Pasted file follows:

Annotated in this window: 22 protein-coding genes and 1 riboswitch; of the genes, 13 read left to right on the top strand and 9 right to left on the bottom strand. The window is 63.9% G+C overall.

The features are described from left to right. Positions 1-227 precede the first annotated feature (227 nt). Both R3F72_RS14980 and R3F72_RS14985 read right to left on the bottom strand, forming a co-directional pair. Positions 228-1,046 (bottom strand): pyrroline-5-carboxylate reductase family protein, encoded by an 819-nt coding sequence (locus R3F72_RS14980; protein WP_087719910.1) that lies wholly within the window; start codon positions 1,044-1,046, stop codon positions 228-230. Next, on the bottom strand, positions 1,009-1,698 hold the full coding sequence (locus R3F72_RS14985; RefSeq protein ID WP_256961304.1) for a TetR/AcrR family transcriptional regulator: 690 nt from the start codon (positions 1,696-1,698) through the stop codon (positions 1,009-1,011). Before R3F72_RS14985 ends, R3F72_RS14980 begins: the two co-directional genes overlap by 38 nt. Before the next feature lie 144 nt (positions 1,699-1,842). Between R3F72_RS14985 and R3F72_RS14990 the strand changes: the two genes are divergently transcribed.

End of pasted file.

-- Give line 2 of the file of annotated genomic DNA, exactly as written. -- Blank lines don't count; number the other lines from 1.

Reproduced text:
The features are described from left to right. Positions 1-227 precede the first annotated feature (227 nt). Both R3F72_RS14980 and R3F72_RS14985 read right to left on the bottom strand, forming a co-directional pair. Positions 228-1,046 (bottom strand): pyrroline-5-carboxylate reductase family protein, encoded by an 819-nt coding sequence (locus R3F72_RS14980; protein WP_087719910.1) that lies wholly within the window; start codon positions 1,044-1,046, stop codon positions 228-230. Next, on the bottom strand, positions 1,009-1,698 hold the full coding sequence (locus R3F72_RS14985; RefSeq protein ID WP_256961304.1) for a TetR/AcrR family transcriptional regulator: 690 nt from the start codon (positions 1,696-1,698) through the stop codon (positions 1,009-1,011). Before R3F72_RS14985 ends, R3F72_RS14980 begins: the two co-directional genes overlap by 38 nt. Before the next feature lie 144 nt (positions 1,699-1,842). Between R3F72_RS14985 and R3F72_RS14990 the strand changes: the two genes are divergently transcribed.